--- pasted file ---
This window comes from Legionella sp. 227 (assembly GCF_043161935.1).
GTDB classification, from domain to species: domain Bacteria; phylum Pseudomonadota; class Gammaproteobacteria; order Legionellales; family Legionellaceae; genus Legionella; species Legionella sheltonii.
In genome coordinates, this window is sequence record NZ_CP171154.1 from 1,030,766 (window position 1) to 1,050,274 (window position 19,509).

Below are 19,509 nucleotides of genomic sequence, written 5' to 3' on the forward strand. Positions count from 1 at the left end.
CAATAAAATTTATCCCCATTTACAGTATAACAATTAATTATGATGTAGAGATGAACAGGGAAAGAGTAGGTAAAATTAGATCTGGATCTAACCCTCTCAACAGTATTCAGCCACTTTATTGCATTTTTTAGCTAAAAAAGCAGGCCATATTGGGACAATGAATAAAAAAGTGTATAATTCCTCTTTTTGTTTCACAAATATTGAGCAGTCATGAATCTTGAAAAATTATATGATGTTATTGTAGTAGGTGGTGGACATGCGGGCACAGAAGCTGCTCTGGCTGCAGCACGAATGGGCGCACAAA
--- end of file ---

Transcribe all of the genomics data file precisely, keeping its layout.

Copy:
This window comes from Legionella sp. 227 (assembly GCF_043161935.1).
GTDB classification, from domain to species: domain Bacteria; phylum Pseudomonadota; class Gammaproteobacteria; order Legionellales; family Legionellaceae; genus Legionella; species Legionella sheltonii.
In genome coordinates, this window is sequence record NZ_CP171154.1 from 1,030,766 (window position 1) to 1,050,274 (window position 19,509).

Below are 19,509 nucleotides of genomic sequence, written 5' to 3' on the forward strand. Positions count from 1 at the left end.
CAATAAAATTTATCCCCATTTACAGTATAACAATTAATTATGATGTAGAGATGAACAGGGAAAGAGTAGGTAAAATTAGATCTGGATCTAACCCTCTCAACAGTATTCAGCCACTTTATTGCATTTTTTAGCTAAAAAAGCAGGCCATATTGGGACAATGAATAAAAAAGTGTATAATTCCTCTTTTTGTTTCACAAATATTGAGCAGTCATGAATCTTGAAAAATTATATGATGTTATTGTAGTAGGTGGTGGACATGCGGGCACAGAAGCTGCTCTGGCTGCAGCACGAATGGGCGCACAAA